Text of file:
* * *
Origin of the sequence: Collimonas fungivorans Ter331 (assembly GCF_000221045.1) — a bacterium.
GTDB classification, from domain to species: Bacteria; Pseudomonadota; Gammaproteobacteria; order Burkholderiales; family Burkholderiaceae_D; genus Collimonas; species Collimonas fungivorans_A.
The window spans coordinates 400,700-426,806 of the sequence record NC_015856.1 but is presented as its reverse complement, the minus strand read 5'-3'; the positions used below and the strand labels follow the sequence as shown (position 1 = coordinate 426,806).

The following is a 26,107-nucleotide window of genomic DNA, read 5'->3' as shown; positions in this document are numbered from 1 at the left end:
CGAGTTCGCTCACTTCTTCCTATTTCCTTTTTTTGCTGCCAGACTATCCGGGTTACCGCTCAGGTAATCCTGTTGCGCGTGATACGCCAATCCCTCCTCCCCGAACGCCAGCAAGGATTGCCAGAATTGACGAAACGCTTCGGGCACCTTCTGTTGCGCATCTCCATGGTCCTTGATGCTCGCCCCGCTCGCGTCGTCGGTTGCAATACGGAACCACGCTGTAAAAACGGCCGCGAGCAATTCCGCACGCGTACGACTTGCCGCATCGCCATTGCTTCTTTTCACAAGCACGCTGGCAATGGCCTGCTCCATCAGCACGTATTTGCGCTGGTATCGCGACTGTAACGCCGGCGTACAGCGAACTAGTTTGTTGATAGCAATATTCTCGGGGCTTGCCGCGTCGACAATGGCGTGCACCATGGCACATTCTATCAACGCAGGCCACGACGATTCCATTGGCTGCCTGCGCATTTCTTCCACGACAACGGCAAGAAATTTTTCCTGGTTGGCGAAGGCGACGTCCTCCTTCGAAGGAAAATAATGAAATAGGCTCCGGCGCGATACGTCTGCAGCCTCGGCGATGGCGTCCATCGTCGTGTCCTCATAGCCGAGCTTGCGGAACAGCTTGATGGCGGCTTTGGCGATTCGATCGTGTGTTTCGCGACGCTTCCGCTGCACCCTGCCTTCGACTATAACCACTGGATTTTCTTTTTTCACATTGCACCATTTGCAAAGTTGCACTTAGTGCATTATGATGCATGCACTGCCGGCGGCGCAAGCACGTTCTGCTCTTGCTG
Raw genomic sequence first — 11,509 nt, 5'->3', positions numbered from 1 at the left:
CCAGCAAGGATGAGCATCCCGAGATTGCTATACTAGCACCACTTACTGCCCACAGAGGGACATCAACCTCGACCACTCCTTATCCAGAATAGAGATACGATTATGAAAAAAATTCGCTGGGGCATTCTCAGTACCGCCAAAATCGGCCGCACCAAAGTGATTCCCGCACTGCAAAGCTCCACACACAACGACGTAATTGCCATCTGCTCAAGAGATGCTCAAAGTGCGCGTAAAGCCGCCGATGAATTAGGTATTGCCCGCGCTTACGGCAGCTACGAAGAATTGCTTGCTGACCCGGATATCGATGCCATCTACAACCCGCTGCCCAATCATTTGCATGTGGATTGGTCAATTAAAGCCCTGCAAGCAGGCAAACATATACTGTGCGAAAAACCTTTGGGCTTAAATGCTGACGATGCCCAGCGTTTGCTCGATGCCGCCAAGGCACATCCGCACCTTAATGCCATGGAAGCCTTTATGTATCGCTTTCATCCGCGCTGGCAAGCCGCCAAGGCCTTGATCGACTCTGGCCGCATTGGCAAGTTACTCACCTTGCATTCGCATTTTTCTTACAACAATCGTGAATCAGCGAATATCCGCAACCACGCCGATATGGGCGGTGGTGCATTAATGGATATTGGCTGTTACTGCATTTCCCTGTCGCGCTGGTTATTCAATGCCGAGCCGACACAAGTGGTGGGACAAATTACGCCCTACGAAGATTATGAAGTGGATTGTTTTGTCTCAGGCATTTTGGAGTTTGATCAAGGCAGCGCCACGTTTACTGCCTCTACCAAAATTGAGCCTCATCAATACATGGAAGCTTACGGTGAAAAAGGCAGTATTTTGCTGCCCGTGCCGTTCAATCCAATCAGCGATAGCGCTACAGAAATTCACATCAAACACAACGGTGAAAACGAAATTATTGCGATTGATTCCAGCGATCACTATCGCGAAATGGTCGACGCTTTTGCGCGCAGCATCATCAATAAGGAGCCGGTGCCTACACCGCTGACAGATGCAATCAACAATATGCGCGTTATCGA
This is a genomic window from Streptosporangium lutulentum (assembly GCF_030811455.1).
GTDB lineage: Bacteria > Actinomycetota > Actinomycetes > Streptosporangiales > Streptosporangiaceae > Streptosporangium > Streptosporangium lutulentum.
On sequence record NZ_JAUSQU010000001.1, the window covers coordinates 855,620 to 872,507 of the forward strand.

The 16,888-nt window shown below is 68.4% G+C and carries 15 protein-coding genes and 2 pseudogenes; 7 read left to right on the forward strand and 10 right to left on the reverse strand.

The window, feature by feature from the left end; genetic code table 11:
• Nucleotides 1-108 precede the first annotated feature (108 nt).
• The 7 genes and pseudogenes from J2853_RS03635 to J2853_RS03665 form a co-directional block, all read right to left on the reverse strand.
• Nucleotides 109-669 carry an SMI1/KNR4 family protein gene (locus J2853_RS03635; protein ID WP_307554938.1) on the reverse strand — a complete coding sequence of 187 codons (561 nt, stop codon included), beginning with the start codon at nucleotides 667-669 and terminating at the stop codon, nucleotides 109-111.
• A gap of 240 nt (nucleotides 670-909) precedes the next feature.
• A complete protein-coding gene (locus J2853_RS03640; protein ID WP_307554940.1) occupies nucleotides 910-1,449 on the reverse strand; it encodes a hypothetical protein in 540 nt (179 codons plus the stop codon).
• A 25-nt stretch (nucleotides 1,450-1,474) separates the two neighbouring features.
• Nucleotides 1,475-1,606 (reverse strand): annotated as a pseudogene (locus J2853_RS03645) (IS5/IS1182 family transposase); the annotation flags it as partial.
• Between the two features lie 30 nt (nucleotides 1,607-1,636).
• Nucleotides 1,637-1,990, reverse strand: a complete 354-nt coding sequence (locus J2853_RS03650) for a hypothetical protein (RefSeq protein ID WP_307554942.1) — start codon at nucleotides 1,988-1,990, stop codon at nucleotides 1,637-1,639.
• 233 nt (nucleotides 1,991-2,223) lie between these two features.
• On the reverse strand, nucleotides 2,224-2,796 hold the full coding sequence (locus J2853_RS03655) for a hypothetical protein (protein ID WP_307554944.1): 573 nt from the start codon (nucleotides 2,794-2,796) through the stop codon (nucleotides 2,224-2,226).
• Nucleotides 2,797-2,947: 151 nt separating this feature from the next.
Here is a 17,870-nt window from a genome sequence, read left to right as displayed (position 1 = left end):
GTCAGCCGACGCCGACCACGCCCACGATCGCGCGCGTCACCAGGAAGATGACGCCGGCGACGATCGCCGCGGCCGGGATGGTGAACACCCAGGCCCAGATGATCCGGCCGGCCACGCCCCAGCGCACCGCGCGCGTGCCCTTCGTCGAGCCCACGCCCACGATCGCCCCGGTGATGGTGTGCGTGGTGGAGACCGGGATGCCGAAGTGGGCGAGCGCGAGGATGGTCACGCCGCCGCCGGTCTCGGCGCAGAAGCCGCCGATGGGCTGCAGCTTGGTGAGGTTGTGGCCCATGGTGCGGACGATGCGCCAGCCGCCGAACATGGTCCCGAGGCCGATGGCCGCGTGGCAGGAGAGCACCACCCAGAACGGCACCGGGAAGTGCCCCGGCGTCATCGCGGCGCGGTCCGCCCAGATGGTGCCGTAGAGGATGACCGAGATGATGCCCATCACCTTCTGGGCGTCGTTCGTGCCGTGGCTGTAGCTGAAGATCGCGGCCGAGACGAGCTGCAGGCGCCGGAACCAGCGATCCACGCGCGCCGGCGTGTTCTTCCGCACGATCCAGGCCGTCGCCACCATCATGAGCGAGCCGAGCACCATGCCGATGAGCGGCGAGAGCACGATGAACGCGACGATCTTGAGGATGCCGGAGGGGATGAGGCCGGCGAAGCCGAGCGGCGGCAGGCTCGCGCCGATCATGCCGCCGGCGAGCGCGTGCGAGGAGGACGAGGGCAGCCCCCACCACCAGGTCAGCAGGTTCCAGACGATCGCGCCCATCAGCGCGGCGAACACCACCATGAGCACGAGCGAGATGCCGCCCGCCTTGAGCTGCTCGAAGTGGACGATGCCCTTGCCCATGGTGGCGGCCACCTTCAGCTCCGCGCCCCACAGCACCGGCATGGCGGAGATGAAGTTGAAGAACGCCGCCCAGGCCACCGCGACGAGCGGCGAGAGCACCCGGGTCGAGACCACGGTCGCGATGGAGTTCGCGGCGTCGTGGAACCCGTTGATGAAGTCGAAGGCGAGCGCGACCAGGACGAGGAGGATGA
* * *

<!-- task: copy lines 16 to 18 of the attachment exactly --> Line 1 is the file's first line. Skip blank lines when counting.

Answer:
• A gap of 240 nt (nucleotides 670-909) precedes the next feature.
• A complete protein-coding gene (locus J2853_RS03640; protein ID WP_307554940.1) occupies nucleotides 910-1,449 on the reverse strand; it encodes a hypothetical protein in 540 nt (179 codons plus the stop codon).
• A 25-nt stretch (nucleotides 1,450-1,474) separates the two neighbouring features.